Parks, M. Q. (2009). Possible effects of calculators on the problem solving abilities and mathematical anxiety of students with learning disabilities or attention deficit hyperactivity disorder (Publication No. 3366816) [Doctoral dissertation, Walden University]. ProQuest Dissertations and Theses Global. https://www.proquest.com/docview/305079627
Walden University (Minneapolis, MN); ProQuest document ID: 305079627
Calculator use was examined.
Forty-five middle school students from a rural school district in the Southeast (U.S.) participated. There were three comparison groups: 15 students with learning disabilities (LD), 15 students with attention deficit hyperactivity disorder (ADHD), and 15 students who were of average intelligence with no disabilities.
The dependent variables were mathematical word problem-solving ability scores as measured by the Kaufman Test of Educational Achievement, Second Edition (KTEA-II) subtest on Math Concepts and Applications, and math anxiety scores as measured by the Abbreviated Math Anxiety Scale (AMAS; Hopko et al., 2003), a self-report survey.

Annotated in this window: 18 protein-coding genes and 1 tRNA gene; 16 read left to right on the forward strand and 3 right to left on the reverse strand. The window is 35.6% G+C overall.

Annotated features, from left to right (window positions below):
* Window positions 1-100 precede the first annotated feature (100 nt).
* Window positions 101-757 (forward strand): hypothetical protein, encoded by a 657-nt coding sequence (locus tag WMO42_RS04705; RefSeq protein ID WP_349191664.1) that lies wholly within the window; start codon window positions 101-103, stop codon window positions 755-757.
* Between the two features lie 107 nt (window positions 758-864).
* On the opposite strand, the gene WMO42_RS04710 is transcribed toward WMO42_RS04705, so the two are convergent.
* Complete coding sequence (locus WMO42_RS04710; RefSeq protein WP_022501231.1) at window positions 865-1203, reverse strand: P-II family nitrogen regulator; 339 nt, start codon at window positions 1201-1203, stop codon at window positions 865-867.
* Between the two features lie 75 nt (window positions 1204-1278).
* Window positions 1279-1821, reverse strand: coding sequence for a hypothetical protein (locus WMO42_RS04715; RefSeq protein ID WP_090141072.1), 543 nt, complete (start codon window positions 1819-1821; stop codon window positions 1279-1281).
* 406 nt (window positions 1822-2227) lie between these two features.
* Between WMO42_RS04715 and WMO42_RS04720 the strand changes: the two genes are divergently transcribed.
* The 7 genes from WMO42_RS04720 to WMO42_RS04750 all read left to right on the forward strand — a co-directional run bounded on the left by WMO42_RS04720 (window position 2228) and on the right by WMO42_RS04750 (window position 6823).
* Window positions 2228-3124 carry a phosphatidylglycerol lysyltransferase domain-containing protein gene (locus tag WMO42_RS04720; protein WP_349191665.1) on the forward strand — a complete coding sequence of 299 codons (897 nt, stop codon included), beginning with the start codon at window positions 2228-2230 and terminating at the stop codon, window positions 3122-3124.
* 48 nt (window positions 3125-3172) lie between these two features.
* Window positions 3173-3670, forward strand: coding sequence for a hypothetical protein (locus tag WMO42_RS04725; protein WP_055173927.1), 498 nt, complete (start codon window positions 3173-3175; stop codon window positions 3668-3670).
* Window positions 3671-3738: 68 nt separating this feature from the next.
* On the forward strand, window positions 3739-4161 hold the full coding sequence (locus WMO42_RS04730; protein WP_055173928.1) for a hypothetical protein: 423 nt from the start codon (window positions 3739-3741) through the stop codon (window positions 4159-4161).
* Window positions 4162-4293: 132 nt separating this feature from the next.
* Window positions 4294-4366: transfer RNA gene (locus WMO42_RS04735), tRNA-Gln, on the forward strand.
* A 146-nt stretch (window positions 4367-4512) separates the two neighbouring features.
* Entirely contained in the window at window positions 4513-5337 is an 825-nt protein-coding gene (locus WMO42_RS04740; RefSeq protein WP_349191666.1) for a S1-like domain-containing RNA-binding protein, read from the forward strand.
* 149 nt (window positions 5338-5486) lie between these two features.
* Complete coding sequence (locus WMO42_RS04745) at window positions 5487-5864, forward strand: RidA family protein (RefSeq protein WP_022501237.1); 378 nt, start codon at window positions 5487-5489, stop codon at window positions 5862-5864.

The comparison of the three groups' scores on the math skills test and math anxiety scale yielded several results. The scores in problem-solving skills of students with LD and those with ADHD were significantly lower than the scores of those without disabilities. Further, there were no significant effects on the scores of either disability group for those receiving the calculator accommodation compared to students with disabilities who did not use calculators. Additionally, the use of the calculator accommodation had no significant effect on the math anxiety of any group, including students with LD and students with ADHD. However, students in both disability groups did experience significantly higher math anxiety than students without disabilities. The author noted that, in fact, some students with disabilities actually experienced higher math anxiety when using the calculator accommodation, and recommended that teachers ought to be careful about the fit of this accommodation to specific students with LD and with ADHD. Limitations of the study were reported, and future research possibilities were suggested.